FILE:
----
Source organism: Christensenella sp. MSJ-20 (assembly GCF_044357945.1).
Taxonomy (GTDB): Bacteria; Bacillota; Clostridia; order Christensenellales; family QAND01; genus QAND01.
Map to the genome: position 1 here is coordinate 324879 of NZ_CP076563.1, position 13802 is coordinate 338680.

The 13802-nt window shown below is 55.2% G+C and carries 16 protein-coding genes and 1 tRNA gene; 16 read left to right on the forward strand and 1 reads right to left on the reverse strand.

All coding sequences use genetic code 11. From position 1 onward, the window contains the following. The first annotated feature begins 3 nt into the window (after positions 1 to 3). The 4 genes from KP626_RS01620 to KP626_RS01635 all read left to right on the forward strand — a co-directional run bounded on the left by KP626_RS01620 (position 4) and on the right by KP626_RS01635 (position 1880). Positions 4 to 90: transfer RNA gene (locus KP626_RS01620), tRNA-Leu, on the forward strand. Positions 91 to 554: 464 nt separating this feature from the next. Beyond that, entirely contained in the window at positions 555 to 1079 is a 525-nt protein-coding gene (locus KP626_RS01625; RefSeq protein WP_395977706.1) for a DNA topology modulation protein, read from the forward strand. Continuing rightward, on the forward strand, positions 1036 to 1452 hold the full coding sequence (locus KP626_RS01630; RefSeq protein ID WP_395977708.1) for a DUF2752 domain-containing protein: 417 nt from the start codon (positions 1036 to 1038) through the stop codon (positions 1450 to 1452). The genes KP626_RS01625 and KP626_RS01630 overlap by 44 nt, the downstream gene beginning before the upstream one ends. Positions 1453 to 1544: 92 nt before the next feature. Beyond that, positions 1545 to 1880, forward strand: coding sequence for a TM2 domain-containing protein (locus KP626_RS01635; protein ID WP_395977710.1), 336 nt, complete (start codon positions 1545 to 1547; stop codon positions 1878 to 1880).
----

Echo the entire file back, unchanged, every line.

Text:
Source organism: Christensenella sp. MSJ-20 (assembly GCF_044357945.1).
Taxonomy (GTDB): Bacteria; Bacillota; Clostridia; order Christensenellales; family QAND01; genus QAND01.
Map to the genome: position 1 here is coordinate 324879 of NZ_CP076563.1, position 13802 is coordinate 338680.

The 13802-nt window shown below is 55.2% G+C and carries 16 protein-coding genes and 1 tRNA gene; 16 read left to right on the forward strand and 1 reads right to left on the reverse strand.

All coding sequences use genetic code 11. From position 1 onward, the window contains the following. The first annotated feature begins 3 nt into the window (after positions 1 to 3). The 4 genes from KP626_RS01620 to KP626_RS01635 all read left to right on the forward strand — a co-directional run bounded on the left by KP626_RS01620 (position 4) and on the right by KP626_RS01635 (position 1880). Positions 4 to 90: transfer RNA gene (locus KP626_RS01620), tRNA-Leu, on the forward strand. Positions 91 to 554: 464 nt separating this feature from the next. Beyond that, entirely contained in the window at positions 555 to 1079 is a 525-nt protein-coding gene (locus KP626_RS01625; RefSeq protein WP_395977706.1) for a DNA topology modulation protein, read from the forward strand. Continuing rightward, on the forward strand, positions 1036 to 1452 hold the full coding sequence (locus KP626_RS01630; RefSeq protein ID WP_395977708.1) for a DUF2752 domain-containing protein: 417 nt from the start codon (positions 1036 to 1038) through the stop codon (positions 1450 to 1452). The genes KP626_RS01625 and KP626_RS01630 overlap by 44 nt, the downstream gene beginning before the upstream one ends. Positions 1453 to 1544: 92 nt before the next feature. Beyond that, positions 1545 to 1880, forward strand: coding sequence for a TM2 domain-containing protein (locus KP626_RS01635; protein ID WP_395977710.1), 336 nt, complete (start codon positions 1545 to 1547; stop codon positions 1878 to 1880).